Kinetic energy figures can be misleading, however, if dissimilar calibers and bullets are compared. The same Remington ballistics table that provided the energy figures for the .270 and .30-06 loads above also shows that the .30-30 factory load using a 150 grain Core-Lokt bullet carries 1296 ft. lbs. of kinetic energy at 100 yards. It also shows that the Remington .22-250 factory load using a 55 grain Power-Lokt varmint bullet carries 1257 ft. lbs. of energy at 100 yards. Does that mean that the .22-250 is approximately equal to the .30-30 as a deer and general CXP2 class big game cartridge?
Absolutely not! While the energy figures are comparable, the sectional density, frontal area, penetration, bullet performance, and consequently the killing power are completely different. Experience has proven that the .30-30 with the 150 grain Core-Lokt bullet is an excellent CXP2 class game cartridge, and the .22-250 with the 55 grain Power-Lokt bullet is woefully inadequate. The .30-30 and .22-250 are too dissimilar to compare on the basis of kinetic energy.
Energy is an important, but not the only, indicator of killing power. Cartridges that do not develop adequate energy are unlikely to place very high on any rational killing power list.
Momentum is calculated differently from energy in that it is the product of mass and velocity--not the square of velocity. This slants the result in favor of heavy bullets, and makes momentum the darling of the big bore crowd. Momentum is what tends to keep a mass in motion moving, in accordance with one of Newton's physical laws. It is unclear how (or if) this relates to killing power.
Momentum is not widely referred to in the world of ballistics (terminal or otherwise). The term "momentum" is not even included in the Glossary of Terms in the back of the Hodgdon, Hornady, Lyman, Nosler, or Speer reloading manuals that happen to be piled on my desk as I write these words. (I checked!) I am inclined to conclude that momentum is a sort of red herring, favored by gun writers from the big bore school because it gives credibility to their existing prejudices in favor of big bore rifles and heavy bullets.
The term "pounds feet" invented, I believe, by Elmer Keith, is another favorite comparative tool of the big bore school of gun writers. Pounds feet is merely momentum divided by 7000 (the number of grains in a pound). The comparative result is the same as an ordinary calculation of momentum, but using the term pounds feet gives the result a sort of pseudo scientific ring, as the lay reader may easily confuse "pounds feet" with the legitimate scientific measurement "foot pounds."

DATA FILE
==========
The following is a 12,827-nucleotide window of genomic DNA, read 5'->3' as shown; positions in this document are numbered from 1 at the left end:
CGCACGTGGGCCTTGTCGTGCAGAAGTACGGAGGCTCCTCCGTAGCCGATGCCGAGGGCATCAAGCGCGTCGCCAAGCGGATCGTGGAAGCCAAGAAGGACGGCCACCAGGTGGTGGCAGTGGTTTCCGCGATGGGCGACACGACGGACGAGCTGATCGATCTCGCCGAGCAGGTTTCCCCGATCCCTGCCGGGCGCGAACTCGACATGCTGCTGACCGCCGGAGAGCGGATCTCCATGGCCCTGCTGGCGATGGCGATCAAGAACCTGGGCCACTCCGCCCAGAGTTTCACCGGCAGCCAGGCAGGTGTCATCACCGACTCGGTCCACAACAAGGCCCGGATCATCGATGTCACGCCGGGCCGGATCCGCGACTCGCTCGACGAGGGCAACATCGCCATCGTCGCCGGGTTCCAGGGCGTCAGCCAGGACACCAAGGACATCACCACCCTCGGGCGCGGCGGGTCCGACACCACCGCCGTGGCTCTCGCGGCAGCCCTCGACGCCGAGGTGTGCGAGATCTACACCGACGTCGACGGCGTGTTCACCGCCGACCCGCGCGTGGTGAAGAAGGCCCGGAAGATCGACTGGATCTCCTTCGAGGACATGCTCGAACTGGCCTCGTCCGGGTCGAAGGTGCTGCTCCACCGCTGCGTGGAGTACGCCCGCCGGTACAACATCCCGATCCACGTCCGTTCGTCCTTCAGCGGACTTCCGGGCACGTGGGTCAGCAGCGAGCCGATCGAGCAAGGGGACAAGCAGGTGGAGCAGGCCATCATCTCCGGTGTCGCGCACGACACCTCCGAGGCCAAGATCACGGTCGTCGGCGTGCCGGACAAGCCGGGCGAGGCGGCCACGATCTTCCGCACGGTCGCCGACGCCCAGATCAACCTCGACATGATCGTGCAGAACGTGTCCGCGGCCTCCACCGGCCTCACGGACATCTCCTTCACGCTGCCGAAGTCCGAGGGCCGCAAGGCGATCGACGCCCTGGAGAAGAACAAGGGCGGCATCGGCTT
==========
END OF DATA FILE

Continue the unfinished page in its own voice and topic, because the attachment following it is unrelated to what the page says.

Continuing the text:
As we have already seen, large diameter bullets tend to create a wide wound channel, and bullets that are heavy for their caliber have good sectional density and tend to create deep wound channels other factors being equal. These are clear advantages of heavy, large bore bullets from the standpoint of killing power. However, I doubt that calculating bullet momentum per se contributes anything to our understanding of the subject. Ditto for pounds feet.
Another of Sir Isaac Newton's physical laws states that for every action there is an equal and opposite reaction, calculated in terms of momentum. This would imply that, in terms of momentum, the recoiling rifle has more killing power than the bullet it fires, since its momentum is in fact the same as the total ejecta from the barrel (the bullet plus the powder gasses). It is true that big bore rifles kick like the devil, but I doubt that even the most fervent true believer wishes to defend momentum as an indication of killing power in that light, for if it were true they should all be dead.
Killing power formulas
From the old "Relative Stopping Power" formula invented, I believe, by General Julian Hatcher to the relatively recent "Optimum Game Weight" formula devised by Edward A. Matunas, writers and experimenters have tried to develop formulas for comparing the relative killing power of firearms. Most of these "Knock Out" values have proven to have little or no correlation with reality. (Although they usually have a very high correlation with their author's prejudices.)
Relative Stopping Power, for example, totally disregards the effects of kinetic energy, sectional density, and bullet expansion on killing power. RSP was developed to compare the stopping power of early 20th Century handgun cartridges. Jeff Cooper referred to it a lot in his earlier articles. It was later applied to rifle cartridges, where I understand it has demonstrated a negative correlation to reality.